Alice House Hospice would not be what it is today if it hadn’t been for the vision and determination of local mum-of-four Alice Bendle. In 1969, the 59-year-old was undergoing a routine hospital operation when doctors told her she may die.
"They say they feel like a person and that enables them to live again and that is what she believed was a very important part of the work we were here to do."
As her daughter, Lorna explains “Things really hit her then and she started asking questions like: What will happen to my children and my family? Does my family know? Will I ever see them again?”
Luckily for us all she recovered but the experience left her passionate about making sure that anybody facing a life-limiting illness would never be alone or in pain. Over the next ten years Hospice founder, Alice Bendle, argued her case to town leaders, business owners and residents, harnessed support and raised funds. Alice Bendle passed away in 1993 in the Hospice and Lorna, who is now Vice Chair of the charity’s Board of Trustees, believes her mother would be very proud of how the Hospice has developed.
“When I speak to the patients they tell me everything they could ever want is there for them, often before they need it, and most importantly no one at the Hospice defines them by their disease but as the wonderful individuals that they are. They say they feel like a person and that enables them to live again and that is what she believed was a very important part of the work we were here to do,” said Lorna.
And the rest, as they say, is history ...
The first ten supporters met to discuss the vision of a Hospice for Hartlepool and East Durham.
Fundraising began to turn this vision into a reality.
The newly registered charity bought a house in Hartlepool town centre with the money raised by the local community and converted it into a Hospice which was incorporated as a company.
Two Macmillan Nurses were employed and the first Hospice service began helping individuals living at home with life-limiting illnesses.
The Day Hospice opened giving residents facing serious illness, such as advanced cancer, the specialist care and professional support they need.
The Inpatient Unit opened giving residents access to the town’s first specialist palliative care unit.
The people of the Easington District benefit from a new Homelink service which offers individuals with life-limiting illness and their carers help living at home.
The launch of the Hospice Helpline ensuring expert help and advice for people with terminal illness, their carers and health professionals is never more than a phone call away, 24 hours a day.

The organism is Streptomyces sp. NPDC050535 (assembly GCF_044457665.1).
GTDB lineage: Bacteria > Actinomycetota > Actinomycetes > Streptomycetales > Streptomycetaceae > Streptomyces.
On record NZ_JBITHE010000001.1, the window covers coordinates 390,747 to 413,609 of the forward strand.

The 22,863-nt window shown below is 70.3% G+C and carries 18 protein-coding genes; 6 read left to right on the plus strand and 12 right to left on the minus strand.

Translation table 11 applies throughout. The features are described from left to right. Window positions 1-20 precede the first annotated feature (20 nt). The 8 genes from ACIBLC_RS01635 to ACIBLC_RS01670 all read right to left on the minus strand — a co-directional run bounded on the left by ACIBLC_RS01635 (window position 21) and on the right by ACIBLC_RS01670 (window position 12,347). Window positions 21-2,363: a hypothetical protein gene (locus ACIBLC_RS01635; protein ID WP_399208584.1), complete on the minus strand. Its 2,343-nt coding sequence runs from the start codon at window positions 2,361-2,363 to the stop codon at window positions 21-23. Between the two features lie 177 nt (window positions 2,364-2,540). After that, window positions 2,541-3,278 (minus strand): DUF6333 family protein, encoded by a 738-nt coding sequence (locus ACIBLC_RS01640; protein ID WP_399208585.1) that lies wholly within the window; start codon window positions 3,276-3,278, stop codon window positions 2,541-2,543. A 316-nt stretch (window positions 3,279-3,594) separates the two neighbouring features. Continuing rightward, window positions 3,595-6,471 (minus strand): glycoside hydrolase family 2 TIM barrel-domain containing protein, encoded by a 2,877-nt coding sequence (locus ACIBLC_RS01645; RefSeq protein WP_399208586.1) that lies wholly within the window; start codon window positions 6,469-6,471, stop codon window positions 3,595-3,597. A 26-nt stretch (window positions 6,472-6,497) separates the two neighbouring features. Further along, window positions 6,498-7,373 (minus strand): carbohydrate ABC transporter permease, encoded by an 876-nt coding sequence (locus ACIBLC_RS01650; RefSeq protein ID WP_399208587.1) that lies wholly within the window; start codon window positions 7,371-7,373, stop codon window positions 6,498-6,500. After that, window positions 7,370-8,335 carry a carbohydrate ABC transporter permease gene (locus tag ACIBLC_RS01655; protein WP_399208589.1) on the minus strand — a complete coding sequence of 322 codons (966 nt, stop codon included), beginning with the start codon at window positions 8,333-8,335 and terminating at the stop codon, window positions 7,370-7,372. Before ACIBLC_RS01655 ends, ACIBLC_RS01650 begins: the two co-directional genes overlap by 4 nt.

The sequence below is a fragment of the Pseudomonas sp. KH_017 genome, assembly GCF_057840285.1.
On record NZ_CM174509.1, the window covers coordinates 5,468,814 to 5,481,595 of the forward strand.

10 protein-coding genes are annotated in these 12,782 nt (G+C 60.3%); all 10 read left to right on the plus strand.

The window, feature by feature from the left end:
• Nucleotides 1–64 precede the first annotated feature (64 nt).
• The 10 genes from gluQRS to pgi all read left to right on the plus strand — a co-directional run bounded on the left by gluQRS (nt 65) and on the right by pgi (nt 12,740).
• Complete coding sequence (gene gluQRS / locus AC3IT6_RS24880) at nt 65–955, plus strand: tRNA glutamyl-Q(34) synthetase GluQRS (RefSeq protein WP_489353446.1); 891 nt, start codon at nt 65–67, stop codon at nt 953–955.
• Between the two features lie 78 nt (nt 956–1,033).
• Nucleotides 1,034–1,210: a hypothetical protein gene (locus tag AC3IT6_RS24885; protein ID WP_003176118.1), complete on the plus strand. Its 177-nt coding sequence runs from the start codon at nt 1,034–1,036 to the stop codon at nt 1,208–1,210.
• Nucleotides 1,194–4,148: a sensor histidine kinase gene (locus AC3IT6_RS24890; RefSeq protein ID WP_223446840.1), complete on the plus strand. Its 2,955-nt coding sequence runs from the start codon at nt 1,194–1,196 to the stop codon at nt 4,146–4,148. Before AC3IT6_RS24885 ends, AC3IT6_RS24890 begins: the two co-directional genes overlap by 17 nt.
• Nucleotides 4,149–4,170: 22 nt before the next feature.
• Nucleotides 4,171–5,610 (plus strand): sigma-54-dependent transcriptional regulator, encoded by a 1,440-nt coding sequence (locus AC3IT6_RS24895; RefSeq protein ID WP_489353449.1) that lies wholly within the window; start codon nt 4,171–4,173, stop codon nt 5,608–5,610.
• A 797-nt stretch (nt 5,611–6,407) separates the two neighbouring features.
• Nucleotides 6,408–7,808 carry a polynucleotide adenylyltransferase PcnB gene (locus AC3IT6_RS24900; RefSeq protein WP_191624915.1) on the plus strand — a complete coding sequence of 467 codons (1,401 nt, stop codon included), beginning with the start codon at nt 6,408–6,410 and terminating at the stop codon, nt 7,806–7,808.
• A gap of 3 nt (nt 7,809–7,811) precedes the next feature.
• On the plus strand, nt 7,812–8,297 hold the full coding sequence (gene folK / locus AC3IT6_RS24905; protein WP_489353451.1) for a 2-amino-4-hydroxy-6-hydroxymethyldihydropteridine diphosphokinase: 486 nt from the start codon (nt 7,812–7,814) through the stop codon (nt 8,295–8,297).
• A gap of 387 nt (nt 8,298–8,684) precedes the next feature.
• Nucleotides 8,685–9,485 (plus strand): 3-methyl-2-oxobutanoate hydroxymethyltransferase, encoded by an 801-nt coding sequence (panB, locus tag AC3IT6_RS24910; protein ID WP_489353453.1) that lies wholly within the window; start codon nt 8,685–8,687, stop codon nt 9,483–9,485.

Demand for services outstripped the Hospice’s ability to provide and fundraisers launched a capital appeal which aimed to raise enough money to build a new purpose built Hospice to meet the growing needs of the local community.
A total of £2.3million is raised and a state-of-the-art new Hospice is built near the local hospital.
More patients and carers are able to access Hospice services than ever before with the introduction of a Planned Respite Service and more extensive Outpatient Unit clinics.
The Hospice launches a Community Bereavement Service offering much needed help to adults and children facing loss, whether their loved one was cared for by the Hospice or not.
The Hospice launches the Guild of Patrons scheme to seek new funding to secure Hospice services for future generations by funding service developments.
The Hospice hosts its first ever Midnight Walk raising over £65,000 from the first event for their vital services.
Day Hospice expands the vital outpatient service to three days a week.
The Community Bereavement Service extends to offer people in East Durham services closer to home with a new clinic in Blackhall.
Hospice catering staff receive the Golden Apple Award, one of the first care providers in Hartlepool. The award, presented by Hartlepool Borough Council acknowledges food providers who offer high quality, nutritious food.
In light of reduced NHS funding, work begins to source alternative funding opportunities to ensure the security of free Hospice services to the local communities.
April 2012 sees the launch of Alice House Care Agency, part of Alice House Trading Ltd a wholly owned trading subsidiary of Hartlepool Hospice Ltd. It is hoped that the new Agency will be a source of sustainable funding for the Hospice.
Domicilliary Care in the Home is delivered for the first time with the start of Alice House Care Agency and the Homecare Service.
The Hospice secures £510,000 from the Department of Health, to be used to improve the patient environment. Plans are put in place to improve the buildings and allow provision for extended services.
It is announced that profits totalling £53,000 are donated from Alice House Care Agency to the Hospice.
Work begins on the new Holistic Wellbeing Centre, funded by the Department of Health Grant.
The Holistic Wellbeing Centre opens. All outpatient services are now housed in the purpose-built centre freeing up space for development in the existing Hospice building.
A new unit Alice House Care Unit is opened up in the existing Hospice building catering for patients with long-term nursing care needs who do not wish to be looked after for in a care home environment.
Following a market research exercise it became apparent that many people thought the Hospice was called Alice House Hospice, reflecting the name of our founder Alice Bendle and the name of the building in which we are based. As a result we have decided to rebrand Hartlepool & District Hospice as Alice House Hospice from October 2016.
In addition to rebranding as Alice House Hospice, the decision was made to bring all Alice House Care Agency services under the charity rather than through the trading subsidiary.
New gardens to the front of Alice House, paid for with grants, were officially opened. They feature a gentle water feature, places to sit and reflect and a beautiful Wall of Light.